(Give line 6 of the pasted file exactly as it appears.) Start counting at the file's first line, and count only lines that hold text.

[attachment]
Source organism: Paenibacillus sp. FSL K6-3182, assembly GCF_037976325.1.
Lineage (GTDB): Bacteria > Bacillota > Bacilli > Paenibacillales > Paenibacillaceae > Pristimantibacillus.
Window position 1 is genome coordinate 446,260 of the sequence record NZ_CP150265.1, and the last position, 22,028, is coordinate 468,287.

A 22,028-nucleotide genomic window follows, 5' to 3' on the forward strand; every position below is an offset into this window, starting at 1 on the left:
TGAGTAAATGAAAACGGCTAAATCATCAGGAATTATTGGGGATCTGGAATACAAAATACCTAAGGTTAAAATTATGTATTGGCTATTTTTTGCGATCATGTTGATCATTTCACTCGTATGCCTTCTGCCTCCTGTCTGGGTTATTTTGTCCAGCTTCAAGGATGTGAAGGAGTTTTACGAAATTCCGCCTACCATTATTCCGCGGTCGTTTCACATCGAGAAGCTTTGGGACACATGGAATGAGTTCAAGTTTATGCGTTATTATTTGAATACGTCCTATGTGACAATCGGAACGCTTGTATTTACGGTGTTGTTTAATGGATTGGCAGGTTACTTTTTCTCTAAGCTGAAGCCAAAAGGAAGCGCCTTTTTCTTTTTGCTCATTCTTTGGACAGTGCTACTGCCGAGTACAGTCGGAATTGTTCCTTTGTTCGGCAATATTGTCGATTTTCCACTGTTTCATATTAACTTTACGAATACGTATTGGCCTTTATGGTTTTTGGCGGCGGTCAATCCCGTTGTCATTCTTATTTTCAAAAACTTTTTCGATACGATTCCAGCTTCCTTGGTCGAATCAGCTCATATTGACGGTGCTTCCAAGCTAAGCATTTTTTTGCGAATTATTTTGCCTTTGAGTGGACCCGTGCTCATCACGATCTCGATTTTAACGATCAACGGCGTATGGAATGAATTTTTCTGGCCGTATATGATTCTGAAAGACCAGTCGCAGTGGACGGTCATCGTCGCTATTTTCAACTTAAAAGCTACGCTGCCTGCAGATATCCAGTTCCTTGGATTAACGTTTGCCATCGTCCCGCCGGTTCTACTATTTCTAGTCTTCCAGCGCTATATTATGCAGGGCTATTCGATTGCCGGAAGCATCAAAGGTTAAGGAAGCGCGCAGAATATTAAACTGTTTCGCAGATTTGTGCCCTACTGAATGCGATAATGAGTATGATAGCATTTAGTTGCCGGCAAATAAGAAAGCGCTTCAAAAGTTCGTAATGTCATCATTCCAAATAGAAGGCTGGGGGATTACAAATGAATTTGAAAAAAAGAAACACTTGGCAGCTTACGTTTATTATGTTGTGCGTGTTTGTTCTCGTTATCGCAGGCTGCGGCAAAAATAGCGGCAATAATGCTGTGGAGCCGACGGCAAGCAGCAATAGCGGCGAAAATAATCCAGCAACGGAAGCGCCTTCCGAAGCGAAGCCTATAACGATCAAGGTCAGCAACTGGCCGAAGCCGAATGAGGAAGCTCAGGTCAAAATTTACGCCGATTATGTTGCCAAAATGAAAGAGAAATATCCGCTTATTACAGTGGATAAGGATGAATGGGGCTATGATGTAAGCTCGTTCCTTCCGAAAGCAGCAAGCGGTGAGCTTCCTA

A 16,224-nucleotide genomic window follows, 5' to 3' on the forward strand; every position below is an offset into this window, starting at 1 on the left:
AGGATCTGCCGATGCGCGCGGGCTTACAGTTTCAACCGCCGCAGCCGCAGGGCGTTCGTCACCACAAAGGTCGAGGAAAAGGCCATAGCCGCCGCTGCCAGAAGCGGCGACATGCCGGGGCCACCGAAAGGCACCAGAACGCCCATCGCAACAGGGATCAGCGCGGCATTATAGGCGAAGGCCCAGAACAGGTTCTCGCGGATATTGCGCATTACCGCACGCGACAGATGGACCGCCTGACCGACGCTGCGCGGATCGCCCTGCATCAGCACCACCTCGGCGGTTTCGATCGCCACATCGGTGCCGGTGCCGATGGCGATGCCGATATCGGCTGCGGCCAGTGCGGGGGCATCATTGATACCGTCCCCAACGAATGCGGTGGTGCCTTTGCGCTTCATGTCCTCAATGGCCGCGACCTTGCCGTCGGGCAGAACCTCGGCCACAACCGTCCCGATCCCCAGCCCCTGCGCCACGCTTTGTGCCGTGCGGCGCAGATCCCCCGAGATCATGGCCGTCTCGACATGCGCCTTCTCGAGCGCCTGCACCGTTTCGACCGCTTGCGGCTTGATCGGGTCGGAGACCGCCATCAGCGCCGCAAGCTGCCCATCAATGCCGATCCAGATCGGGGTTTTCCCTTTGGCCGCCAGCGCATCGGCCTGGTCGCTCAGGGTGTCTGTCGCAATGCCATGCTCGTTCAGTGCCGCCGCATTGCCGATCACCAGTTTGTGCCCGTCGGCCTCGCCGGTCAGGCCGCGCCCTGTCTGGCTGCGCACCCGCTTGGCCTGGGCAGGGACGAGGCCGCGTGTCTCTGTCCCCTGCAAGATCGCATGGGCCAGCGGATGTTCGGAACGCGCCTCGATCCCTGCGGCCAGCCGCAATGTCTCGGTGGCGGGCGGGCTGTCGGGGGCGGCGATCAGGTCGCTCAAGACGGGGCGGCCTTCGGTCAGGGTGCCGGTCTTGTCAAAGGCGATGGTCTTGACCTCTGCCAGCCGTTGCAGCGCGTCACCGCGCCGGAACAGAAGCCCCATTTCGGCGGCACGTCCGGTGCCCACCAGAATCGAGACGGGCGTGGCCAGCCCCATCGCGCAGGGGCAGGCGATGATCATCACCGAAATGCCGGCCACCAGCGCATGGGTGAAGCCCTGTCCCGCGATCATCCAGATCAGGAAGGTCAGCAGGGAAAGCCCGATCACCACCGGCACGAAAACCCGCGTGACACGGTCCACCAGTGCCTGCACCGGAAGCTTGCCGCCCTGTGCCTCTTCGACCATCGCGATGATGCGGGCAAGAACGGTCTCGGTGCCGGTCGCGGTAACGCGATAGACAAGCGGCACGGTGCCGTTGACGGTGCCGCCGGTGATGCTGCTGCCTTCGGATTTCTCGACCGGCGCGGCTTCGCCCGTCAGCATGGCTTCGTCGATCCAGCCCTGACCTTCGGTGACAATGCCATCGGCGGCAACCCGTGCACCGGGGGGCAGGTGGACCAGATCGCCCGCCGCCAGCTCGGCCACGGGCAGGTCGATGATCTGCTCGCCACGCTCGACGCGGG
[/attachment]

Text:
A 16,224-nucleotide genomic window follows, 5' to 3' on the forward strand; every position below is an offset into this window, starting at 1 on the left: